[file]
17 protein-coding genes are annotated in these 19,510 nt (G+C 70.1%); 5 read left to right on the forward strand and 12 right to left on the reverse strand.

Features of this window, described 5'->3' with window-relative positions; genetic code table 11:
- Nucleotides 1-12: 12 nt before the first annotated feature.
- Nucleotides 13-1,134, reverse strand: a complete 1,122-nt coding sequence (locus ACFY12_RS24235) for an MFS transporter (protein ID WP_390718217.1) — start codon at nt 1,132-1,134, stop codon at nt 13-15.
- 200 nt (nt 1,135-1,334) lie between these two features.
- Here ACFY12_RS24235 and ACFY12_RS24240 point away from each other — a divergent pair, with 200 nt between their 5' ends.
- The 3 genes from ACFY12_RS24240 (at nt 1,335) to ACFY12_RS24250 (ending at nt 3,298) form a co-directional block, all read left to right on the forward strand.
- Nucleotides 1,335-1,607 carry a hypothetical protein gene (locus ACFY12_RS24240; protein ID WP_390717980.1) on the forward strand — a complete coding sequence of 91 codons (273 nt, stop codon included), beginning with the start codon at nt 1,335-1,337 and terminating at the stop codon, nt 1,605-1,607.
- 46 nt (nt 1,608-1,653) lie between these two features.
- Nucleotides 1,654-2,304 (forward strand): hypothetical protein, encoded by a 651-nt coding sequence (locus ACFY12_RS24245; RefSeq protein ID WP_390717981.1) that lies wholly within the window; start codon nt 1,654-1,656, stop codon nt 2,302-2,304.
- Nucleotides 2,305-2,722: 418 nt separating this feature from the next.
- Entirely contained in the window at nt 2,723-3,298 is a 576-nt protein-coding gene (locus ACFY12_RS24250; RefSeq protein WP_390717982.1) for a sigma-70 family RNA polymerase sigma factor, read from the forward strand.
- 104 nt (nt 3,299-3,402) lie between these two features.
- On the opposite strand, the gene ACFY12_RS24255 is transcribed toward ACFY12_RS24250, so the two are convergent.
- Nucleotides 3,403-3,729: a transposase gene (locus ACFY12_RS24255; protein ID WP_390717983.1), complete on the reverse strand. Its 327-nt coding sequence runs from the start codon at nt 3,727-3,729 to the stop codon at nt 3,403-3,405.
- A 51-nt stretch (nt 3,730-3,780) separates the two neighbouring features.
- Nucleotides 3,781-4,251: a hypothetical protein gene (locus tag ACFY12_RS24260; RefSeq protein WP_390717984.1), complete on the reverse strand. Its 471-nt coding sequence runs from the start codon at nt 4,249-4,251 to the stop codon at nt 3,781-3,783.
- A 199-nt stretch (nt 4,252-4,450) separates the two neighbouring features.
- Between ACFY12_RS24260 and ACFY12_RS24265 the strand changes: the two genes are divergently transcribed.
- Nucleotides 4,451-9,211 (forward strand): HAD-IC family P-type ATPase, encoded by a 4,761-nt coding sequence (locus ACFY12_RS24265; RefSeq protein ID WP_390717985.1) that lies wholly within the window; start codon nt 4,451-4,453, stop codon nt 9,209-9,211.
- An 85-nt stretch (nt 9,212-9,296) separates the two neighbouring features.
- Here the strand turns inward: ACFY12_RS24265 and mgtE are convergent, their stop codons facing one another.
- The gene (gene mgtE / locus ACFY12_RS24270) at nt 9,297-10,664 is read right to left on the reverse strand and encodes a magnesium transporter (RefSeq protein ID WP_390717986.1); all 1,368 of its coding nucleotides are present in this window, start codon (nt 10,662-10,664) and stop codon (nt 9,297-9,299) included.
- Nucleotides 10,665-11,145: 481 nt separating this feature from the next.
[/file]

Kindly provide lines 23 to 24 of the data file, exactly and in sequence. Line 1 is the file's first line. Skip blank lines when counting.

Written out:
- The gene (gene mgtE / locus ACFY12_RS24270) at nt 9,297-10,664 is read right to left on the reverse strand and encodes a magnesium transporter (RefSeq protein ID WP_390717986.1); all 1,368 of its coding nucleotides are present in this window, start codon (nt 10,662-10,664) and stop codon (nt 9,297-9,299) included.
- Nucleotides 10,665-11,145: 481 nt separating this feature from the next.